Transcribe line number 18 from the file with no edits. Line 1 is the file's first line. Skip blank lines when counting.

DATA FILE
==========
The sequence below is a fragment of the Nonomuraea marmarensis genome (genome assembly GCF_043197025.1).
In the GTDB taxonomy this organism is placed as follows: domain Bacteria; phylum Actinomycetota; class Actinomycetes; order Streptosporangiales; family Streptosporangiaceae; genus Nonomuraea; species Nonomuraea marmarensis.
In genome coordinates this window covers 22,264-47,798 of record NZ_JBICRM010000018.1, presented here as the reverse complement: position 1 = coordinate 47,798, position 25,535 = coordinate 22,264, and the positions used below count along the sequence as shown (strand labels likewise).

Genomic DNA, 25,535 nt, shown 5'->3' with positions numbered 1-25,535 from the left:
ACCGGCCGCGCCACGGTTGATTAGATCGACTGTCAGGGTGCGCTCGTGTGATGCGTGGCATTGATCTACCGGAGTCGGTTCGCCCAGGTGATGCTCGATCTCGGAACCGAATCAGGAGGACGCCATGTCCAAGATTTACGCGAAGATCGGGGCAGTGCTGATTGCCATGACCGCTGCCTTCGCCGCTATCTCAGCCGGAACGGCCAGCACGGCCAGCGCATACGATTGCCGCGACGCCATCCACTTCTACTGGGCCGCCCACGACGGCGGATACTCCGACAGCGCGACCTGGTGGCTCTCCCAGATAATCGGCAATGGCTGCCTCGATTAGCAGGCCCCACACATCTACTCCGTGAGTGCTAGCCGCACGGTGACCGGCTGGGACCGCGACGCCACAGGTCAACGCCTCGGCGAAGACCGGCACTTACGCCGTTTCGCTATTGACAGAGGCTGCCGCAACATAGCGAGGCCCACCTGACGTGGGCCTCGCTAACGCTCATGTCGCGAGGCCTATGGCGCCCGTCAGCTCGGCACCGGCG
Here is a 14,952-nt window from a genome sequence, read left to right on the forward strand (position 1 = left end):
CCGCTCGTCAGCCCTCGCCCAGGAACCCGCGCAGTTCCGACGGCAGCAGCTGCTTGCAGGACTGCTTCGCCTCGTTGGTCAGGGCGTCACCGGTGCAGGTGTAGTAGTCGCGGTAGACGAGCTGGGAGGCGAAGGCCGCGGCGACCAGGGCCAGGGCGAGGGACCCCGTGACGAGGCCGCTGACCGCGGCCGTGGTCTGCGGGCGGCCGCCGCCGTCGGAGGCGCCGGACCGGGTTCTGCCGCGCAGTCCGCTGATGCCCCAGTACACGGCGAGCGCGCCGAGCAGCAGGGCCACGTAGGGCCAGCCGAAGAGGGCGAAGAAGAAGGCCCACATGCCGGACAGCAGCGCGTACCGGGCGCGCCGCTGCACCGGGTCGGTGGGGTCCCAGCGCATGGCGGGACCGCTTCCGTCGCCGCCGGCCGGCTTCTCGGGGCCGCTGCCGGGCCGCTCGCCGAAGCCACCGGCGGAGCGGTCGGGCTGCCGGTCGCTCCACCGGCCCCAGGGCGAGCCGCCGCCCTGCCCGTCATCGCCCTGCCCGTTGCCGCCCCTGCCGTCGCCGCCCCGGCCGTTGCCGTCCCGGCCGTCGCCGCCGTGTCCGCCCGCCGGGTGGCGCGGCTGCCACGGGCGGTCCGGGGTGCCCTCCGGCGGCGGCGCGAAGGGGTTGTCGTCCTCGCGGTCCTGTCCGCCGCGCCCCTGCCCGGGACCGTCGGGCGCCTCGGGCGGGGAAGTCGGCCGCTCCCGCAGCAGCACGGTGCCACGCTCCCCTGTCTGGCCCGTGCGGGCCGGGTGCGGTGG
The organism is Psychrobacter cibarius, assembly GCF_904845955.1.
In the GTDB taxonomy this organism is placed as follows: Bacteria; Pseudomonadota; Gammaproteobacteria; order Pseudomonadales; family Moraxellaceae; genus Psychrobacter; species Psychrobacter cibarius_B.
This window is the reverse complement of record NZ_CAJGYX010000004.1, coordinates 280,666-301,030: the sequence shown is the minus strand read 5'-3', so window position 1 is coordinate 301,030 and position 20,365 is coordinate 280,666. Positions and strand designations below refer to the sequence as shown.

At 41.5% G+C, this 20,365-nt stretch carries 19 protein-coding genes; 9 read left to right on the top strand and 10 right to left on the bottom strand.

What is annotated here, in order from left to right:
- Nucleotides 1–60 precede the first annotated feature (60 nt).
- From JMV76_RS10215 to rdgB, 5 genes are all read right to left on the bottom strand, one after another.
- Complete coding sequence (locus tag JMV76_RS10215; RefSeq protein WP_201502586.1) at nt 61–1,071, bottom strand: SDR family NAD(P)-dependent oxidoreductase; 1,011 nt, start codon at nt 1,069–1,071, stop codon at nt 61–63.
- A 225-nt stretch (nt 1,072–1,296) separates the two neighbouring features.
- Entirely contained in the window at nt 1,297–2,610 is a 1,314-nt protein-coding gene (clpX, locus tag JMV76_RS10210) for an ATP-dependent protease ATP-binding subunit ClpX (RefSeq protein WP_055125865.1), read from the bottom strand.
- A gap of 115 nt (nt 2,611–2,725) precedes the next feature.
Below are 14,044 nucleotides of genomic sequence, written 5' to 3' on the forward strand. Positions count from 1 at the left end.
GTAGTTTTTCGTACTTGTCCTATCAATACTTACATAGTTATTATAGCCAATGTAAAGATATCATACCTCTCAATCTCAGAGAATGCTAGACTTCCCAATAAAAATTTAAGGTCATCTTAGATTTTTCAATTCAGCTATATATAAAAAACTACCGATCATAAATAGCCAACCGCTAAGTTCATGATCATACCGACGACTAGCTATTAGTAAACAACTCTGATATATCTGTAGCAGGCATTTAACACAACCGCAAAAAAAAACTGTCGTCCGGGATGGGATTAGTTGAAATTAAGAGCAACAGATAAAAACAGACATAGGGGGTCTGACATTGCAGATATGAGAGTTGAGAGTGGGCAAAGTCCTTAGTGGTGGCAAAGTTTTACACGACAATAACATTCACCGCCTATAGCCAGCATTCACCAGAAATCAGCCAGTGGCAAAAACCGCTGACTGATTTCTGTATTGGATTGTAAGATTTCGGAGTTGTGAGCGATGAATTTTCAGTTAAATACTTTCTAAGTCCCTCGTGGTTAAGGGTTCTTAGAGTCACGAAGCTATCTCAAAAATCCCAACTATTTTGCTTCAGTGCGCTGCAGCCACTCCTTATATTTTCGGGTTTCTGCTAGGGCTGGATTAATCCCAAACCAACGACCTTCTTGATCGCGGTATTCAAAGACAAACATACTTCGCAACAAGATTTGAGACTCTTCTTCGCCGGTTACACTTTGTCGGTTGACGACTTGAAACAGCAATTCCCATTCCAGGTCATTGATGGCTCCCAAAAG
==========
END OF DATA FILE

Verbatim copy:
- A gap of 115 nt (nt 2,611–2,725) precedes the next feature.